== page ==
- Following safety procedures to avoid contaminating specimens.

The good points...

You will be contributing to valuable research and able to grow in your career with the right training and support if you wish.

... and the bad

You will need to at least have a BSc in order to be a Lab Technician - but you can now get the equivalent of these through apprenticeships.

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Statistician

Myth busting

Statisticians collect, analyse and interpret data. They can work in a range of sectors including but not limited to education, environmental studies, finance, market research, sports and for the government as well. As a statistician you will manage the entire data collection process, from designing the experiments and collecting the data, to analysing the results. You will often work in a team alongside other professionals with different job roles. Good analytical and IT skills are essential to work be a statistician.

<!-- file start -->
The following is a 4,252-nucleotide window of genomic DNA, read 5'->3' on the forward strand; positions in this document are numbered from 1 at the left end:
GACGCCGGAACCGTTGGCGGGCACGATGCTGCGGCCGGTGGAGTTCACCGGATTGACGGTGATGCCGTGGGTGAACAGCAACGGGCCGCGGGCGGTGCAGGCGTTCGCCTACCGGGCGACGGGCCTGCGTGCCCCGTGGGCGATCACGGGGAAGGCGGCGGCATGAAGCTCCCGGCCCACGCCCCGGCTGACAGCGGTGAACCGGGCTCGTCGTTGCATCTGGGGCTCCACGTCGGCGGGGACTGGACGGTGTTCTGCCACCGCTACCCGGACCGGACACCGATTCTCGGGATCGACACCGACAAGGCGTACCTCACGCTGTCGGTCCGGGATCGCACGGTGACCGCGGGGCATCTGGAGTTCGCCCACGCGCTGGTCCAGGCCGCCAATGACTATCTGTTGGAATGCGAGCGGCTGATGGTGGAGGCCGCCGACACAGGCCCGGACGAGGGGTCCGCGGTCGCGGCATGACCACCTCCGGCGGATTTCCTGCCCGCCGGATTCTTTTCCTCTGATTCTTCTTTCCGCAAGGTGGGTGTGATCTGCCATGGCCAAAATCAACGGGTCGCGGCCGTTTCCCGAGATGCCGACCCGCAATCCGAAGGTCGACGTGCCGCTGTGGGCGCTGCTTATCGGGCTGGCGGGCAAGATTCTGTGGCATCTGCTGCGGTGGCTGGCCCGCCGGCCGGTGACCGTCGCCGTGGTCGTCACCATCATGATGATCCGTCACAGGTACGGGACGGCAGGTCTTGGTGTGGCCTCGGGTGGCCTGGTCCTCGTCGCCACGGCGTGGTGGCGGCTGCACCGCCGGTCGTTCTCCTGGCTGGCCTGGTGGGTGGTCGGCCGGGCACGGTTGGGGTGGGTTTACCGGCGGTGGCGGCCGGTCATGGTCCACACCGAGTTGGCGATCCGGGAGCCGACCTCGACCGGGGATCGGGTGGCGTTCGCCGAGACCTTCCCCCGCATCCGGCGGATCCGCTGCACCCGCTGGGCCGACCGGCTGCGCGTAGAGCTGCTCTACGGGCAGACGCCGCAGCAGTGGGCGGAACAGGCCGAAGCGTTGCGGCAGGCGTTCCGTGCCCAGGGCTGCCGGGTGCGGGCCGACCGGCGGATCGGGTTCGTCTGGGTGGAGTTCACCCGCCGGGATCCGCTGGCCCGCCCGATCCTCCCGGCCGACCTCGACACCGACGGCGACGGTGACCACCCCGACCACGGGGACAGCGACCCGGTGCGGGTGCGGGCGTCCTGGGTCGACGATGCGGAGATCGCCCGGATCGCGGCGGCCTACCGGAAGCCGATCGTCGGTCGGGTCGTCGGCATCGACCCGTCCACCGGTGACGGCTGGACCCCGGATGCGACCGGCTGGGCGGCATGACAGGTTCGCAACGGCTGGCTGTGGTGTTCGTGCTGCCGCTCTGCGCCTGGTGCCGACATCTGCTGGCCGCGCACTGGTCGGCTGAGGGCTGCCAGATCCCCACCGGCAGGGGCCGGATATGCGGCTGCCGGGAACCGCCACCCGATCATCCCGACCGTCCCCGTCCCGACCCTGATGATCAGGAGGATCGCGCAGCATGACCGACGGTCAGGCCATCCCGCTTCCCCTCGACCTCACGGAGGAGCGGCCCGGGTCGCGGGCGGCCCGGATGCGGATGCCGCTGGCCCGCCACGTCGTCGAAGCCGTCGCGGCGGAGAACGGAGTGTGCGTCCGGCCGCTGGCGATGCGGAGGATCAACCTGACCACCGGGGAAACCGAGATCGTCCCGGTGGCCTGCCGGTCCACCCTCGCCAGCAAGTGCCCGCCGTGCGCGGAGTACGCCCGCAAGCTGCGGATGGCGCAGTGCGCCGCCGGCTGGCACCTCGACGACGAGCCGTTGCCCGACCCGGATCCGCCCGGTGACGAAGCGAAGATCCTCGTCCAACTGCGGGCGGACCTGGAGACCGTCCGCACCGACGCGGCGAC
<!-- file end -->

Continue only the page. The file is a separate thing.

Statisticians at the top of their game can earn as much as £60k p/a
Job Role Progression: • Statistical Officer • Assistant Statistician • Statistician • Senior Statistician

Finer Details

Most Statisticians work 37 hours a week on average, but this may increase especially towards the end of larger projects. Your hours usually consist of the normal 9 - 5 business hours. You may find yourself travelling for your work to go and collect data and this role is great for someone who is logically minded, but who has excellent communication skills as well.

Your Responsibilities may include:
- Attending meetings with clients to discuss the parameters for the data gathering project.
- Designing the experiment/survey required to gather the correct data.
- Collecting and analysing the data and making suggestions and recommendations based on the results.
- Presenting the findings either in a written paper format or in a meeting.

The good points...

You may contribute to valuable research and also have the chance to travel. Your job role will be diverse and enable you to meet lots of new people and use many different skills.

... and the bad

Typically most employers look to hire someone with a statistics-related school subject, for example maths, economics, physics, geography or statistics. It may be harder to find a statistician's role without these qualifications.